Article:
High-throughput screening (HTS)

Increase your output – decrease experiment costs and time

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Michael Herrwerth

People behind our Plate Readers

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What is high-throughput screening?

High-throughput screening (HTS) is a drug discovery process that allows automated testing of large numbers of chemical and / or biological compounds for a specific biological target. High-throughput screening methods are extensively used in the pharmaceutical industry, leveraging robotics and automation to Quickly test the biological or biochemical activity of a large number of molecules, usually drugs. They accelerate target analysis, as large scale compound libraries can quickly be screened in a cost effective way. HTS is a useful tool for assessing for instance pharmacological targets, pharmacologically profiling agonists and antagonists for receptors (such as GPCRs) and enzymes.

High-throughput screening in drug discovery

The primary goal of HTS is to identify through compound library screenings, candidates that affect the target in the desired way, so called “hits” or “leads”. This is usually achieved employing liquid handling devices, robotics, plate readers as detectors and dedicated software for instrumentation control and data processing.

Importantly, high-throughput screening processes do not usually identify drugs, as several properties that are critical to the development of a new drug cannot be assessed by compound library screening. For instance HTS cannot evaluate toxicity and bioavailability. The primary role of high-throughput screening assays is instead to identify “leads” and provide suggestions for their optimization. The results of HTS assays provide hence the starting point for further steps in the drug discovery pipeline like drug design, and for understanding the interaction or role of a particular biochemical process .


Consequently, high-throughput screening should be seen as a fast scan of biological processes by which compounds with a poor or no effect can be rapidly excluded from the analysis pipeline.

High-throughput screening services: pharma, CROs and universities

In recent times, HTS was largely enabled by the modern advances in robotics, liquid handling, plate reader detection as well as high-speed computers. Nevertheless, to run effectively, high-throughput screening still requires a highly specialized and expensive screening facility that not every lab can afford. As an alternative to setting up one´s own facility, institutions with limited budgets usually access HTS services provided by third party provides such as Contract Research Organisations (CRO) or, mainly in an academic environment, core facilities. In the below video Becky Allsopp explains which services Sygnature Discovery as a CRO can provide to customers and how the PHERAstar FSX fulfils their needs.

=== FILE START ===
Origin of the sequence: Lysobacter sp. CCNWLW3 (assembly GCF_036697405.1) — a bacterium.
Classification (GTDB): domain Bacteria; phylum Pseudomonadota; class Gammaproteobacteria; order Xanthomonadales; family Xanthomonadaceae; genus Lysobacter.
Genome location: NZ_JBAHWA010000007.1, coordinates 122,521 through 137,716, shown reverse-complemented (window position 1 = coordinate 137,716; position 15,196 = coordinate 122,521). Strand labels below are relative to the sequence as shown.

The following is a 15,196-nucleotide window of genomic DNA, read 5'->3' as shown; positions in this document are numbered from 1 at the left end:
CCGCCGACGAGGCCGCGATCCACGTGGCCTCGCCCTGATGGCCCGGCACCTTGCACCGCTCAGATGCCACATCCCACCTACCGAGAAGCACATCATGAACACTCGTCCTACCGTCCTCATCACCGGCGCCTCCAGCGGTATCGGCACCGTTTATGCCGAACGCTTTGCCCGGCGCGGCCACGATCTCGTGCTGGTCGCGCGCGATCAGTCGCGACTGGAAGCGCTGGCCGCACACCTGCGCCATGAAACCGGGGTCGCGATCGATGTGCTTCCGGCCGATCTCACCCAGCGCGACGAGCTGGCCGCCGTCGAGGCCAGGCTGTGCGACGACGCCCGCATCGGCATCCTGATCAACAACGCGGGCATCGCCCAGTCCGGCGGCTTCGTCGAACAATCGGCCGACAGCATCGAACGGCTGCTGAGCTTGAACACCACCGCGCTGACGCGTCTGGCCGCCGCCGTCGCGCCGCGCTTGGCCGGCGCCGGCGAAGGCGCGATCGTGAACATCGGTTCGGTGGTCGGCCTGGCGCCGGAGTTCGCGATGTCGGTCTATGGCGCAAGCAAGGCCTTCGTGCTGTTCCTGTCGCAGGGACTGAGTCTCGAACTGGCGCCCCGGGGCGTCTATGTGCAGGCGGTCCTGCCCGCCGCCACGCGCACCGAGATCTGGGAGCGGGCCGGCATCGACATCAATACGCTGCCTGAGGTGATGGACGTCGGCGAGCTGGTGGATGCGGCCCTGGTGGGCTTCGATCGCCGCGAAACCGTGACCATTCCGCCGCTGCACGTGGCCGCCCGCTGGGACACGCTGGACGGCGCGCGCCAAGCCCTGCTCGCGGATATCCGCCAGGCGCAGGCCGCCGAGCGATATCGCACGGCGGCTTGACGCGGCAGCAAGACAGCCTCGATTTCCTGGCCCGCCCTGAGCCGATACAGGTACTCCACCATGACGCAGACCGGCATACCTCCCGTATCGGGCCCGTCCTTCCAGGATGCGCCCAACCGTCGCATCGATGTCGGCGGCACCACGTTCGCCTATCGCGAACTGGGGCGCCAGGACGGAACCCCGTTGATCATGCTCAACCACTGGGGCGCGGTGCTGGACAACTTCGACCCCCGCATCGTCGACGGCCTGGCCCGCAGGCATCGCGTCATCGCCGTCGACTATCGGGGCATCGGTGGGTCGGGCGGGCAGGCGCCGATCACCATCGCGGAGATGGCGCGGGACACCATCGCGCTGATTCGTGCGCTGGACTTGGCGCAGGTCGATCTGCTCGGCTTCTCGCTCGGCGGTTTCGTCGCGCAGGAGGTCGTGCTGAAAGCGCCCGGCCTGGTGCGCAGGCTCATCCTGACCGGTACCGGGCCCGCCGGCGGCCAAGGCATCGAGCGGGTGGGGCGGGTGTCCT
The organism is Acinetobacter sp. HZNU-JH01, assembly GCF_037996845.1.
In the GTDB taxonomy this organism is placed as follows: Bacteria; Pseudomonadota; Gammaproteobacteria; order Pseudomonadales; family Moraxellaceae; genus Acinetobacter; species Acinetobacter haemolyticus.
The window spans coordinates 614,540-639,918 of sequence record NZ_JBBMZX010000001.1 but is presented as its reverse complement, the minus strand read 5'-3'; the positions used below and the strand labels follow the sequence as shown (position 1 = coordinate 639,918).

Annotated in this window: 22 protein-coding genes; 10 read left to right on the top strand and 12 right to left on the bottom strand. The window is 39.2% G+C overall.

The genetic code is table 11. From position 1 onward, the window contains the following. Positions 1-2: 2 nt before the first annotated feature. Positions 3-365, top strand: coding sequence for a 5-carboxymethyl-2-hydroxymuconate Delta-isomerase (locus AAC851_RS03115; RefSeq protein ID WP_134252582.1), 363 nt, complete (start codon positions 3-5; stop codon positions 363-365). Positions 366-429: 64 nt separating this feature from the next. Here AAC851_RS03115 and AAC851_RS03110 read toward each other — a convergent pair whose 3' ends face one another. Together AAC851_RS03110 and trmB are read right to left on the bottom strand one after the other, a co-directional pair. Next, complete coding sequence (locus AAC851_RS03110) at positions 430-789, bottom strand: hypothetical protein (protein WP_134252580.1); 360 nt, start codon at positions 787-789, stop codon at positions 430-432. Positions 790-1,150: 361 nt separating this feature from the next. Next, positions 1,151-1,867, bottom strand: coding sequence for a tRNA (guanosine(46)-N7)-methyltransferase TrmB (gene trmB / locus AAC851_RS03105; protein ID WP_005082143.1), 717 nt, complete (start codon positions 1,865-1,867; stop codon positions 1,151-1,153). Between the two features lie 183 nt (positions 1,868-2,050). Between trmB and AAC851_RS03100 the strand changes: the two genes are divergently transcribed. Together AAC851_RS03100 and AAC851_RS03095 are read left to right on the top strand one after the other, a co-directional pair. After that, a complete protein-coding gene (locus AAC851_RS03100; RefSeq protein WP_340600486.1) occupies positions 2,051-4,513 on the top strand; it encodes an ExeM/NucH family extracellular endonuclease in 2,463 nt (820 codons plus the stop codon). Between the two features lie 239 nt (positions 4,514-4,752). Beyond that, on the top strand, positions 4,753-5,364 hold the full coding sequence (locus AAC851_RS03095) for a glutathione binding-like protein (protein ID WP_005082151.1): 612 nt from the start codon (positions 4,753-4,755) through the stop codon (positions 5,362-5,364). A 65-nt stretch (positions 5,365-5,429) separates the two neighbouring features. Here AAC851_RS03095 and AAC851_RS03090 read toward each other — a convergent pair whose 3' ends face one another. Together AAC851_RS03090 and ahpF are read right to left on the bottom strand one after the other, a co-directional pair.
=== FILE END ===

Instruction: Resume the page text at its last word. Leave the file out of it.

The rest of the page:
Through its past generations, the PHERAstar FSX has been looked at as the reference reader for the field. The following features make it the gold standard for high-throughput screening:

  • Highest sensitivity on the market for fluorescence intensity and polarization
  • Measurement in 384-, 1536- as well as 3456-well plate formats
  • Simultaneous Dual Emission detection for fast and robust detection of fluorescence polarization assays, BRET, FRET and TR-FRET as well as AlphaScreen ® assays
  • Dedicated AlphaScreen ® / AlphaLISA ® excitation laser
  • High-frequency TRF laser allows efficient measurement of 1536-well plates on the fly (1 flash) in just 36 seconds

High-throughput screening applications

Although one of the most targeted group of receptors in drug screening are G-Protein Coupled Receptors (GPCRs), not every benchtop assay can be converted to an automated HTS, especially when using living cells. Application Note 287 describes how for the first time NanoBRET was successfully used to monitor ligand-GPCRs binding in living cells.

Microplate

NanoBRET assay for monitoring of ligand binding to GPCRs in live cells

Read how the CLARIOstar and the PHERAstar were used for this assay.

Read application note

An important issue in HTS is miniaturisation. Samples have to be as small as possible in order to save costs, but still deliver reliable results. The sensitivity of the microplate reader and its ability to reliably measure samples in high-density plate formats is consequently of great importance. In Application Note 229 , DiscovereX PathHunter reporter cell lines were measured with the PHERAstar FS in both 1536- and 3456-well plates. The reader was able to detect signal coming from as few as 1,000 cells in a 1,536- and 250 cells in a 3,456-well plate. Similarly, Application Note 260 shows how an AlphaLISA assay was miniaturized down to 2 µL per sample in a 1536-well plate and detected on the PHERAstar FS .


In drug screening, speed is as important as miniaturization. Application Note 295 shows how the PHERAstar FSX equipped with the TRF excitation laser, is able to detect HTRF ® assays in 1536-well plates “on the fly” in only 36 seconds, still delivering a Z` value> 0.8.

Assay principle

Cellular and biochemical HTRF assays measured in 1536-well microplates

PHERAstar FSX offers robust and fast reading for HTS and compound follow-up

Read application note

Customer success story

Searching for novel kinase inhibitors with the PHERAstar FSX plate reader at BIENTA laboratory in Kyiv, Ukraine. The HTS group screened more than 600,000 compounds in kinase assays using ATP depletion assay, measuring luminescence in a coupled luciferase reaction.


PHERAstar plate readers are routinely used in the laboratory as they provide an accurate signal, high throughput and sensitivity, as well as stable temperature control required for luminescent kinase assays.

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